STEPHEN SMITH: Surviving the Great Blizzard of '09
At noon on Friday, I was in Wilmington, Del., to meet a college classmate I hadn't seen in 44 years.
I intended to write about that reunion for today's column -- the outrageously good times we enjoyed way back when might make for a humorous read. But weather events intervened.
By the time I left Wilmington, the radio was squawking incessantly about an impending snowstorm. "We could get upwards to 15 inches," one of the weather folk said. Yikes!
As I blasted south on I-95, the traffic was bumper-to-bumper, and by the time I got back to Annapolis, there were lengthy backups on all the major thoroughfares. The drive from Wilmington had taken almost four hours. It usually takes two.
My mother immediately sent me to the grocery store, where I encountered three fender-benders blocking the parking lot and five police cars illuminating the overcast with their red, white and blue rollers.
The snow started at 9 p.m., light flurries dusting the sidewalk and car windshields. But when I awoke at 7 the next morning, there was a foot of new snow covering everything. The world beyond my bedroom window was a delicate impressionistic landscape stretching to infinity.
At 9:30 a.m., the snow was 15 inches deep in front of the house -- I measured it with an old yardstick -- and the snowplow had yet to make an appearance. Our neighbor across the street broke out his brand-new electric snow blower and struggled to relocate some of the white stuff. But as soon as he cleared a path, the storm effaced his efforts.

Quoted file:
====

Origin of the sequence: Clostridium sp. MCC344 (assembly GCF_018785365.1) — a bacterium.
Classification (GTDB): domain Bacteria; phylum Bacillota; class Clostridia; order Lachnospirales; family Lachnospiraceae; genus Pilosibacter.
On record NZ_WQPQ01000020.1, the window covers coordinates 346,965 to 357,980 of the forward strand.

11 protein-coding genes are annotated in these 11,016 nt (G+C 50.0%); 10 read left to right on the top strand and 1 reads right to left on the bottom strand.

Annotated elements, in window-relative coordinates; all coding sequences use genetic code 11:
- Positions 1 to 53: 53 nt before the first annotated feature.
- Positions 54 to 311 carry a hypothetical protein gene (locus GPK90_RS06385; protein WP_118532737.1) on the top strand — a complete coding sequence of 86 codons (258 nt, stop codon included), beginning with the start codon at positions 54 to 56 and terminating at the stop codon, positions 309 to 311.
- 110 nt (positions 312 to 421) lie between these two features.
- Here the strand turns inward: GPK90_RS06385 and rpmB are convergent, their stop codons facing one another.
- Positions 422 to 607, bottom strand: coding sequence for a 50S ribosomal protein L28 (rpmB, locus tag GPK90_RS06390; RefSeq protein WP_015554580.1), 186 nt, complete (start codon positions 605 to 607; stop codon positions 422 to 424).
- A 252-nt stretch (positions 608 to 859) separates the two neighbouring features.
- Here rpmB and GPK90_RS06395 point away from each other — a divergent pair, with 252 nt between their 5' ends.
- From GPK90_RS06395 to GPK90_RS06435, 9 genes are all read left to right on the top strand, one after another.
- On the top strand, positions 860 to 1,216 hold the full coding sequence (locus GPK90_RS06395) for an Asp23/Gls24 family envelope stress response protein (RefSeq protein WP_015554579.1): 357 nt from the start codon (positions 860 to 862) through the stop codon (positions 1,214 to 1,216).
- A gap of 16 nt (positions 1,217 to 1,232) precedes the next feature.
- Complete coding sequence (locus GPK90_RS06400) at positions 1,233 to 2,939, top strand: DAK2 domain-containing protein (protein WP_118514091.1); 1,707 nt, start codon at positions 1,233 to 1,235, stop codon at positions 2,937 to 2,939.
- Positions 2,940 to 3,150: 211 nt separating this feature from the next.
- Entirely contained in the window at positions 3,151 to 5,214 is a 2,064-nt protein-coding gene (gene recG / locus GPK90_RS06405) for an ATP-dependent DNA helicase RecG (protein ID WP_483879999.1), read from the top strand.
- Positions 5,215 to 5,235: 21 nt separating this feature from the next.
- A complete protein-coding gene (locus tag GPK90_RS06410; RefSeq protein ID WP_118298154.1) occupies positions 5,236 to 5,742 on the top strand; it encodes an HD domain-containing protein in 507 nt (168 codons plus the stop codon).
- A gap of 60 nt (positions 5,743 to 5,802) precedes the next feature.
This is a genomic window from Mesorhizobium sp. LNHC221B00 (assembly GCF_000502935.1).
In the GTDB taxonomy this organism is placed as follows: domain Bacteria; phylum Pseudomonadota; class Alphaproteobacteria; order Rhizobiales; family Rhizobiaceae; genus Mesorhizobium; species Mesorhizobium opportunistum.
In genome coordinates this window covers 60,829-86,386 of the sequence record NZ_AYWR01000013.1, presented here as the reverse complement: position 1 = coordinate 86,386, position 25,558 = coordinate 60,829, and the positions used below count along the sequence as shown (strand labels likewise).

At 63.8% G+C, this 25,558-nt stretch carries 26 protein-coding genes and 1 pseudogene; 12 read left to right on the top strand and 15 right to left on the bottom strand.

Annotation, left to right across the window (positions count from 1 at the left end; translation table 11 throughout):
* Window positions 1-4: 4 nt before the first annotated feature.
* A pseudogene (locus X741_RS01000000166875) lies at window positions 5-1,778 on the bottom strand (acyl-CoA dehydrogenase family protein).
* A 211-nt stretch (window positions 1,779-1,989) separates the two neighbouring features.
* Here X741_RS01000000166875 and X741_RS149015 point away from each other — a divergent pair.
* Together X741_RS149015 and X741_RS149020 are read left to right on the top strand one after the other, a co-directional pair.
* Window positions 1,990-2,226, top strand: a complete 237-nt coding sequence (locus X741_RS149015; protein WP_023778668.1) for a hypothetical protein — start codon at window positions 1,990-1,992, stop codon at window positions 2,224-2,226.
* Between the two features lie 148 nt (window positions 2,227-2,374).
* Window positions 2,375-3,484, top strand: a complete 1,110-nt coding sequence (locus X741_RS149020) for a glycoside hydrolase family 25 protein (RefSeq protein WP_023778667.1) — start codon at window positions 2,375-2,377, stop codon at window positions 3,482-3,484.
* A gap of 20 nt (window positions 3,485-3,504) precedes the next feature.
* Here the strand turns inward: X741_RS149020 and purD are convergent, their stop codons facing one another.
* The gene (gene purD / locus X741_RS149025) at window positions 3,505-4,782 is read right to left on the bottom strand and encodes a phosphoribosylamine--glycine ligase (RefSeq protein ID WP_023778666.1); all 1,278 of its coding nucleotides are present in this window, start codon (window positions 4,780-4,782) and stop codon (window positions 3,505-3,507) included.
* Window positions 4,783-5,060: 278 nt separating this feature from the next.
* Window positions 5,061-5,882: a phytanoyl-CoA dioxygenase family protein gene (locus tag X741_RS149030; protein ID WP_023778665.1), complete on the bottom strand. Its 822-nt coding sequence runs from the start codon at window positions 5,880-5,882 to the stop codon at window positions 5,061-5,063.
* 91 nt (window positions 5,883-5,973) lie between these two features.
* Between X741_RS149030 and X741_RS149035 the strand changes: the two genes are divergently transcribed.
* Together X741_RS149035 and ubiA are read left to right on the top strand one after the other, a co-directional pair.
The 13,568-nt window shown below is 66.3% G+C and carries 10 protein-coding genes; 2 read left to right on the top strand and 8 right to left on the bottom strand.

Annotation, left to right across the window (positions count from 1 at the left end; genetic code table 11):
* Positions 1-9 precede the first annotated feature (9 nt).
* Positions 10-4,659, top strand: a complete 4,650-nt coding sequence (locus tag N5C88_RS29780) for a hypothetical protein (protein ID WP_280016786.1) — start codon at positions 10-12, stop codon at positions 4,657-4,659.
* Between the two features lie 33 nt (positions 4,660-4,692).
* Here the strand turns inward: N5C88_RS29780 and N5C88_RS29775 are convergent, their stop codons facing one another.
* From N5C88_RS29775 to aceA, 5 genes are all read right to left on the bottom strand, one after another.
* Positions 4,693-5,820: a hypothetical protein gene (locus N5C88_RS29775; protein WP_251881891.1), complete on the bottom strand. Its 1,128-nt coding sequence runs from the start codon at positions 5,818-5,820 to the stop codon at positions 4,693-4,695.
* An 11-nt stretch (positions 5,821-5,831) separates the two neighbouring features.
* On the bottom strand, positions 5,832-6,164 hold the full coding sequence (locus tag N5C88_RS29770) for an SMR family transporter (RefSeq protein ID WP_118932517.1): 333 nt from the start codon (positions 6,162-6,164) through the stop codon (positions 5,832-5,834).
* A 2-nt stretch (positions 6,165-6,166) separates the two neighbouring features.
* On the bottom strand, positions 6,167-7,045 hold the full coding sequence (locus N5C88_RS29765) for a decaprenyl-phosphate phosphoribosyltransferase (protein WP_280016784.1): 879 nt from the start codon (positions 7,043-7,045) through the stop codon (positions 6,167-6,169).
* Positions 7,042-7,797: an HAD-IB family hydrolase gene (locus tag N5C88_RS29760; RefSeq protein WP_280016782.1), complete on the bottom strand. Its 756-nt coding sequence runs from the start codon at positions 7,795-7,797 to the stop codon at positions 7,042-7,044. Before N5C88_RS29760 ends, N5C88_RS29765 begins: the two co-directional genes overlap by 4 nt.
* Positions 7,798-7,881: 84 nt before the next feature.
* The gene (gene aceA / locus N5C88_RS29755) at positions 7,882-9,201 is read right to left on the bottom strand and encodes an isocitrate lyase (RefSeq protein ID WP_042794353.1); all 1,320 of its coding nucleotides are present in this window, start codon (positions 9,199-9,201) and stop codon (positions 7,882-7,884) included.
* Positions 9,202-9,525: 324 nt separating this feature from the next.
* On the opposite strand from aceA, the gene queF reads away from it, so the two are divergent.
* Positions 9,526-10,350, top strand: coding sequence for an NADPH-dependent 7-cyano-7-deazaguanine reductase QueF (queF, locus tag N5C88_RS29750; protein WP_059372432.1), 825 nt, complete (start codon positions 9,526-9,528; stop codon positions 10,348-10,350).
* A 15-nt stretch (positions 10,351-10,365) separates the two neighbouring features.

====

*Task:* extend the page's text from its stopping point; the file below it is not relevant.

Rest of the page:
The TV weather woman announced that Anne Arundel County -- that's where I was hunkered down -- was under a blizzard warning. Winds from the nor'easter were expected to exceed 50 mph. At 10 a.m., my sister called to say she'd measured 18 inches in the road in front of her house.
Then the wind began to pick up. Snow was blowing almost horizontally, and whirligigs scuffled across the front stoop and banked snow against the door. At 12:25 p.m., I shoveled off part of the front walk. An hour later, four more inches of snow had erased my efforts.
I cannot recall having seen it snow as hard, even during the 2000 snowstorm in Southern Pines, the granddaddy-benchmark of all snowstorms in my lifetime. The house on the corner -- it's probably half a block away -- was barely visible. My car was a lump of snow in the driveway, and the yardstick revealed that we'd received 21 inches. Still no snowplow.
At 3:30 p.m., I measured 24 inches of snow on the front walk, and the weather lady revised her forecast. We would get five to eight more inches before the storm moved off to the north.
About 4:30 p.m., I noticed that the snow-laden limbs of the giant cedar tree in my mother's front yard were weighing down the electric wires, and I waded into the abyss and knocked snow off the limbs with a shovel.
That's about the time I began to go a little crazy. Was that a dog sled I saw going down the street? And how about the dude who yelled at me from the road something that sounded like, "I'm with the Donner Party"? Explain that one.
At 5:30 p.m., a polar bear began scratching at the back door. And at 8 p.m. I looked outside and spotted three tufted puffins, a musk ox, a bull elk and an arctic hare. The next time I looked out the window, I could have sworn I saw Bullwinkle J. Moose accompanied by a caribou and a snarling wolverine.
At 9 p.m., a snowplow roared down the street at about 50 mph. It was being pursued by what appeared to be a glacier, a gigantic mass of ice and snow that was sweeping all before it into the icy Chesapeake.
Stephen Smith lives in Southern Pines. Contact him at firstname.lastname@example.org.
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